At the epicenter of the Russian election manipulation story, reporters can't report

Nov 30, 2017

Finding proof of how Russia was involved in the US presidential election is the Holy Grail for many journalists today.

But for foreign correspondents based in Moscow, chasing the story is often an exercise in futility. 

"It's extremely frustrating. Every time there's a new twist and turn in this story, every time the US finds a new [Russian] character or a new group of characters has met the Trump campaign, we all think, 'Oh God, please no,'" says Moscow-based reporter Amie Ferris-Rotman. "We're going to have to find the relevance of why these usually quite random characters end up on the other side of the Atlantic trying to convince Trump that they have information. I mean, most of these people have absolutely no power in Russia."

The continuing investigation into Russian interference in the US election has helped fuel a spat between the two countries in terms of how they treat media.

Last week Russian President Vladimir Putin signed a law that will allow foreign media outlets in Russia to be designated as "foreign agents." That comes on the heels of a decision by the US government to require RT, the Russian TV network formerly known as Russia Today, to register its American operation as a foreign agent under the Foreign Agents Registration Act.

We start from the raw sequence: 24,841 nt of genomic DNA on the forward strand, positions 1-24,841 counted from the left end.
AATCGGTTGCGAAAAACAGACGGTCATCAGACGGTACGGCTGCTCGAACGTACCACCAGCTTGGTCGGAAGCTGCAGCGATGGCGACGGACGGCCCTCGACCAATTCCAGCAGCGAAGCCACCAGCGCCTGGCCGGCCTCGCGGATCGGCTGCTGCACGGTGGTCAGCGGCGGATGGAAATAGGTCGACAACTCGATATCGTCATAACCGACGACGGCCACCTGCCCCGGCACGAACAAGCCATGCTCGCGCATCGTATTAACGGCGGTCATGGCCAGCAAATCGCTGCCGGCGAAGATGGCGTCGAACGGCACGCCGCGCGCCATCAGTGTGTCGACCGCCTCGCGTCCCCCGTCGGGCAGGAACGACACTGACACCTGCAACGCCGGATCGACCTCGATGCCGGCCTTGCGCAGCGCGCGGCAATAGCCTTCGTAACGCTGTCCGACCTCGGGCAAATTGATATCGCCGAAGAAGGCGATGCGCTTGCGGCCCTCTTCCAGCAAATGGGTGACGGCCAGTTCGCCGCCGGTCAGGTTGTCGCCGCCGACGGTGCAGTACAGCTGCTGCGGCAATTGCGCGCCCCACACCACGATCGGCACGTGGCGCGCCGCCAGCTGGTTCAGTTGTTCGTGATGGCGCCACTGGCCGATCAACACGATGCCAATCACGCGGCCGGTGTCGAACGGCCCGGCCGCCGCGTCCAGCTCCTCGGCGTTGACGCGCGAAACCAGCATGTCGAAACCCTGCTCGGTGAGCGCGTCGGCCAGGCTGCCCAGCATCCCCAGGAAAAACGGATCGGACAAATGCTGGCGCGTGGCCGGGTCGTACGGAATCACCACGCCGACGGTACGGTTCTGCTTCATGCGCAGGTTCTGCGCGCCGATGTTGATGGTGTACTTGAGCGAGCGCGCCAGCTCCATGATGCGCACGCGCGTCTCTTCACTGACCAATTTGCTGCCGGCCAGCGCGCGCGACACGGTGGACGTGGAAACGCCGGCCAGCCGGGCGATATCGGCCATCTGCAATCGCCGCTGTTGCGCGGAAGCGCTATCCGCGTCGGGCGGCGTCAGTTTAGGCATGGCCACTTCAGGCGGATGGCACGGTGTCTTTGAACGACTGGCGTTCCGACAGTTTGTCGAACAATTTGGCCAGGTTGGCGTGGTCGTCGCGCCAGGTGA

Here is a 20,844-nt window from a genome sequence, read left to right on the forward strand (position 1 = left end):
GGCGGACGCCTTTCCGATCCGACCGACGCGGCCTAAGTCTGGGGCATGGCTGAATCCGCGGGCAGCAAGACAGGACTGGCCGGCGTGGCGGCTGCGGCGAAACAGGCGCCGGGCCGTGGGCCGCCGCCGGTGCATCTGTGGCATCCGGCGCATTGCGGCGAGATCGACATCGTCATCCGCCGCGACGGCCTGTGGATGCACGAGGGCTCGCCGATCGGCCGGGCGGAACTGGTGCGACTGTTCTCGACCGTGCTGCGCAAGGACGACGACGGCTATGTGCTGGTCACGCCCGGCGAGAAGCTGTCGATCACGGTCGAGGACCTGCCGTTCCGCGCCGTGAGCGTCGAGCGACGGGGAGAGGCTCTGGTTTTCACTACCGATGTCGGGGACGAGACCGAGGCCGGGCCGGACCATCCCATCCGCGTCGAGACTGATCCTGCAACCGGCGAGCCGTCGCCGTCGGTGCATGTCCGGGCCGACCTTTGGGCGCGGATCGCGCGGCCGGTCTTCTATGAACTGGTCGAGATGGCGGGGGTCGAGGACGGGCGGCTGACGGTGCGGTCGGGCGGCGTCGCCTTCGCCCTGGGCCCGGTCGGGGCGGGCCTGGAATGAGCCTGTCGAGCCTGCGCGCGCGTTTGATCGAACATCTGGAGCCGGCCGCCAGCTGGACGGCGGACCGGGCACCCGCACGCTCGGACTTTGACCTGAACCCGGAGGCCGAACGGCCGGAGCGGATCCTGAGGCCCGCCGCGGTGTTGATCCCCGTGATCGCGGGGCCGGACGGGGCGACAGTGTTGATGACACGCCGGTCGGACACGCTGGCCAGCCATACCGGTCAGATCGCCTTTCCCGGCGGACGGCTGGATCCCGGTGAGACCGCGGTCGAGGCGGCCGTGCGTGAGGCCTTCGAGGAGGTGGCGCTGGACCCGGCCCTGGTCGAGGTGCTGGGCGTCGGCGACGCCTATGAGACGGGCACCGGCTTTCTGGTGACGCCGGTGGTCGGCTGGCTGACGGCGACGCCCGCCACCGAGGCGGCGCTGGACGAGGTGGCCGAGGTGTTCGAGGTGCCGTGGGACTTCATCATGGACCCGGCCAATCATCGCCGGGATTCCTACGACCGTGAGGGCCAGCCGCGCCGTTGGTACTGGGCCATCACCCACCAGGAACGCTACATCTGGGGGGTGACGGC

As tensions rise, Ferris-Rotman finds reaching sources inside the government all but impossible. She says foreign correspondents based in Moscow can't just pick up their phone and text or call an official.

"Russia is a very closed place," she says. "It's not like the US where, you know, over years or over some time you can develop a source in the White House — someone who you can trust and that you trade information with. Basically [the Kremlin] is a sealed up institution and there's no way for us to get into it. "

Historically, foreign correspondents based in Russia could gain access to the Russian parliament and some other government agencies using press credentials from the Russian Foreign Ministry. Now even that privilege is in danger. 

"There's a lot of mistrust. I think it's pretty clear that all of our communications are tapped in some form. We operate by an unwritten rule book and there are various rules in this book and of course one of the rules is there are certain things you never, ever report on, like the wealth and personal lives of the people at the very top of government," Ferris-Rotman says. "Anyone could be labeled a foreign agent going forward."


From PRI's The World ©2017 PRI

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